Universities are bracing for deep funding reductions which could mean tuition hikes, increases in student-to faculty ratios and fewer course offerings. Illinois Department of Corrections officials said a 20 percent cut would be "nothing short of disastrous." Senate President John Cullerton has warned of a $3 billion budget gap — including the $1.6 dip in revenue — that would translate roughly into 27 percent across-the-board cuts, including teacher layoffs.
That worries unions.
Labor played a key role in the primary, with the largest unions backing Dillard and working to defeat Rauner. But now union members want reassurances from Quinn.
Quinn has typically had strong support from unions, and picked up a major endorsement Monday from the Service Employees International Union in Illinois. But many labor groups have been angry with him for withholding pay raises and a landmark pension overhaul that cuts benefits for employees and retirees. Savings from the pension law — which is undergoing legal challenges from unions — won't be factored into Quinn's budget.
"It's a lot for him to do to win back the trust and faith of public employees," said Dan Montgomery, president of the Illinois Federation of Teachers, who wants an extension of the tax increase, if even a partial one. "We start with that budget address and hearing what he says."
He said the union hasn't determined the role it'll play in the general election, but it'll work to defeat Rauner.
Rauner, who wants the income tax increase to expire, is sure to pounce on whatever Quinn proposes. Since he won the nomination, he's amped up talk of working families. Rauner has faced criticism for being out of touch and initially saying he'd cut the minimum wage. He later said he'd raise it under the right circumstances.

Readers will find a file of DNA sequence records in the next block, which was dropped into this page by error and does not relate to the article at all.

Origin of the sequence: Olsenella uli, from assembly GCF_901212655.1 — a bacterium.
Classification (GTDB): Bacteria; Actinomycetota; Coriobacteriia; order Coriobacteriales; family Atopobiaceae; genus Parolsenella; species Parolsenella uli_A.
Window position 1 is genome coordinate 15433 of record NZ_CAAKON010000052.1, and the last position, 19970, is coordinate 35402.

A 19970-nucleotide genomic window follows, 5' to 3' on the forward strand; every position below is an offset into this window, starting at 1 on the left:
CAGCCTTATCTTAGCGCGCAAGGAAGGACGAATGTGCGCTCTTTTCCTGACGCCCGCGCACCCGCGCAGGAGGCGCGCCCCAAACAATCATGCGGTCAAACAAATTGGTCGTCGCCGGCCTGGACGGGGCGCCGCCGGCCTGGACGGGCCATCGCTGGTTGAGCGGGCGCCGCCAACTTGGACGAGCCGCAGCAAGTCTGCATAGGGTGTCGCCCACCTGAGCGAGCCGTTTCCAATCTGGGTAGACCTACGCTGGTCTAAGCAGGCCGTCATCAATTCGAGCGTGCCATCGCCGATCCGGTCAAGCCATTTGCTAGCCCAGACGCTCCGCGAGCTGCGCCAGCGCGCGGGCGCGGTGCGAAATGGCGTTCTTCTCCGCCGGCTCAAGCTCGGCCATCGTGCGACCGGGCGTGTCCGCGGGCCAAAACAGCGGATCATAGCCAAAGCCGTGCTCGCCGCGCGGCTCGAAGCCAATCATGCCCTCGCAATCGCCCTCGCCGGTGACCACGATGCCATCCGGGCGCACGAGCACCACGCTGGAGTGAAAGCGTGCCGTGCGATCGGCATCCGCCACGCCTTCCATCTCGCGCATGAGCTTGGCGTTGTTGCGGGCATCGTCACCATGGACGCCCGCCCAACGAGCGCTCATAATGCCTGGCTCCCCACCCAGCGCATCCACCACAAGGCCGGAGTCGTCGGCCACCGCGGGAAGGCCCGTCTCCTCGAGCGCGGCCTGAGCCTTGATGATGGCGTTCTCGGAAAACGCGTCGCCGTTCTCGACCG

"Families in Illinois are struggling. They're suffering from the political leadership in Springfield," he said last week. "That's what we need to fundamentally change."
Quinn's other options could be to leave the tax issue up to legislators and focus his energies on other ways to generate revenue, such as supporting House Speaker Michael Madigan's proposal to raise taxes on Illinois residents who earn over $1 million annually or institute a new tax structure based on people's ability to pay. Almost all public-employee unions support a so-called progressive tax.
Quinn has declined to talk about the budget before his speech.
"I'll lay out with specificity, with concrete details exactly what the budget's going to be in the coming fiscal year," he told reporters Monday.
However, Senate Republicans have outlined a list of conditions that must be met before they'll sign off on a spending plan, including worker compensation reforms and a moratorium on new state programs or expansion of existing ones. They also want talk of a new tax structure off the table.
Senate Republican Leader Christine Radogno noted numerous GOP budget proposals have been "mocked" in past years.
"If they want us to work with them," she said. "There are things they're going to have to recognize and commit to."
Associated Press writers Tammy Webber and Kerry Lester contributed to this report.